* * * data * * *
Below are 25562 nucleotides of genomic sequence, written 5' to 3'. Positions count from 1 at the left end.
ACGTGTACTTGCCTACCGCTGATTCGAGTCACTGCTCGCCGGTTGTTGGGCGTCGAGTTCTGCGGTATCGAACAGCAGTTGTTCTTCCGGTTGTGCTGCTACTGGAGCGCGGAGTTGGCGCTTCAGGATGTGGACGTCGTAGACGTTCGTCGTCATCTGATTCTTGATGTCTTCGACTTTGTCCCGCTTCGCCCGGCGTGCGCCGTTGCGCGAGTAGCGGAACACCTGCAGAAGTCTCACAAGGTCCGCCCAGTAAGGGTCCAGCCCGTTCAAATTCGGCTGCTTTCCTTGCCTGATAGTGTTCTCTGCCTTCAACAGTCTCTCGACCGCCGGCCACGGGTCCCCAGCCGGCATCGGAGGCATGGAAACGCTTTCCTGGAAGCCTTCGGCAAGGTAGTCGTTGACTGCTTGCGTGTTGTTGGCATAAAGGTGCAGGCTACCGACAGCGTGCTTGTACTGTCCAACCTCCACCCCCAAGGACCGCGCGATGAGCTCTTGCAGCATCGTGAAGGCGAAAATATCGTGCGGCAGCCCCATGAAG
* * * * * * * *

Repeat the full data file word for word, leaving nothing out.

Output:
Below are 25562 nucleotides of genomic sequence, written 5' to 3'. Positions count from 1 at the left end.
ACGTGTACTTGCCTACCGCTGATTCGAGTCACTGCTCGCCGGTTGTTGGGCGTCGAGTTCTGCGGTATCGAACAGCAGTTGTTCTTCCGGTTGTGCTGCTACTGGAGCGCGGAGTTGGCGCTTCAGGATGTGGACGTCGTAGACGTTCGTCGTCATCTGATTCTTGATGTCTTCGACTTTGTCCCGCTTCGCCCGGCGTGCGCCGTTGCGCGAGTAGCGGAACACCTGCAGAAGTCTCACAAGGTCCGCCCAGTAAGGGTCCAGCCCGTTCAAATTCGGCTGCTTTCCTTGCCTGATAGTGTTCTCTGCCTTCAACAGTCTCTCGACCGCCGGCCACGGGTCCCCAGCCGGCATCGGAGGCATGGAAACGCTTTCCTGGAAGCCTTCGGCAAGGTAGTCGTTGACTGCTTGCGTGTTGTTGGCATAAAGGTGCAGGCTACCGACAGCGTGCTTGTACTGTCCAACCTCCACCCCCAAGGACCGCGCGATGAGCTCTTGCAGCATCGTGAAGGCGAAAATATCGTGCGGCAGCCCCATGAAG